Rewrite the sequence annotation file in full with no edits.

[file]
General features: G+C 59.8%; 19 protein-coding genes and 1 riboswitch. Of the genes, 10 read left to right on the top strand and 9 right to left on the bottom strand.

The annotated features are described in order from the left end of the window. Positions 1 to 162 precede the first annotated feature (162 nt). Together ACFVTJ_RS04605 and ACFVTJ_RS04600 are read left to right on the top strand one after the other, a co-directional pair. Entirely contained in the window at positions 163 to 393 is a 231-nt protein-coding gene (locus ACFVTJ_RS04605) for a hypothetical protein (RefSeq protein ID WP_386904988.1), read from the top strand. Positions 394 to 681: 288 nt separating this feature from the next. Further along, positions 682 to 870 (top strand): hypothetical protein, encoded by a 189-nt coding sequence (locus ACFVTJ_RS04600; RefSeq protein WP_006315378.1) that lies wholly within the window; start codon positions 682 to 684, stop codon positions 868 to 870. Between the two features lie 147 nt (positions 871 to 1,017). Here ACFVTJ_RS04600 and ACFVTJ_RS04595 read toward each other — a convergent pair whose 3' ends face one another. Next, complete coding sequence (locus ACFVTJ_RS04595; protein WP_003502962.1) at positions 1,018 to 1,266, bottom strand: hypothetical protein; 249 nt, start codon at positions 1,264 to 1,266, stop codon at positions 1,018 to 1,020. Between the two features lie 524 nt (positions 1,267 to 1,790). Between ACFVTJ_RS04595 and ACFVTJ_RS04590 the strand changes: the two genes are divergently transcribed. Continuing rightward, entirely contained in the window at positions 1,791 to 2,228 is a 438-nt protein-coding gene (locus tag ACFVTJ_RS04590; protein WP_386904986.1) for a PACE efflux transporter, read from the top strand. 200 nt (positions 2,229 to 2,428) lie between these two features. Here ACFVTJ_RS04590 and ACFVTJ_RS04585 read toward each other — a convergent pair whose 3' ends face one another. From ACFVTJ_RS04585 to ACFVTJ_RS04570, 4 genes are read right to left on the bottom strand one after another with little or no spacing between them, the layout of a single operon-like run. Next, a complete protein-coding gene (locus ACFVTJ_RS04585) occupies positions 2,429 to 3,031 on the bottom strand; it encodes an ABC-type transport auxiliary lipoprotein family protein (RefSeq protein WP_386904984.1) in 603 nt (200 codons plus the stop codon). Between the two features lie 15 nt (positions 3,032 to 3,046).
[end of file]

General features: G+C 59.8%; 19 protein-coding genes and 1 riboswitch. Of the genes, 10 read left to right on the top strand and 9 right to left on the bottom strand.

The annotated features are described in order from the left end of the window. Positions 1 to 162 precede the first annotated feature (162 nt). Together ACFVTJ_RS04605 and ACFVTJ_RS04600 are read left to right on the top strand one after the other, a co-directional pair. Entirely contained in the window at positions 163 to 393 is a 231-nt protein-coding gene (locus ACFVTJ_RS04605) for a hypothetical protein (RefSeq protein ID WP_386904988.1), read from the top strand. Positions 394 to 681: 288 nt separating this feature from the next. Further along, positions 682 to 870 (top strand): hypothetical protein, encoded by a 189-nt coding sequence (locus ACFVTJ_RS04600; RefSeq protein WP_006315378.1) that lies wholly within the window; start codon positions 682 to 684, stop codon positions 868 to 870. Between the two features lie 147 nt (positions 871 to 1,017). Here ACFVTJ_RS04600 and ACFVTJ_RS04595 read toward each other — a convergent pair whose 3' ends face one another. Next, complete coding sequence (locus ACFVTJ_RS04595; protein WP_003502962.1) at positions 1,018 to 1,266, bottom strand: hypothetical protein; 249 nt, start codon at positions 1,264 to 1,266, stop codon at positions 1,018 to 1,020. Between the two features lie 524 nt (positions 1,267 to 1,790). Between ACFVTJ_RS04595 and ACFVTJ_RS04590 the strand changes: the two genes are divergently transcribed. Continuing rightward, entirely contained in the window at positions 1,791 to 2,228 is a 438-nt protein-coding gene (locus tag ACFVTJ_RS04590; protein WP_386904986.1) for a PACE efflux transporter, read from the top strand. 200 nt (positions 2,229 to 2,428) lie between these two features. Here ACFVTJ_RS04590 and ACFVTJ_RS04585 read toward each other — a convergent pair whose 3' ends face one another. From ACFVTJ_RS04585 to ACFVTJ_RS04570, 4 genes are read right to left on the bottom strand one after another with little or no spacing between them, the layout of a single operon-like run. Next, a complete protein-coding gene (locus ACFVTJ_RS04585) occupies positions 2,429 to 3,031 on the bottom strand; it encodes an ABC-type transport auxiliary lipoprotein family protein (RefSeq protein WP_386904984.1) in 603 nt (200 codons plus the stop codon). Between the two features lie 15 nt (positions 3,032 to 3,046).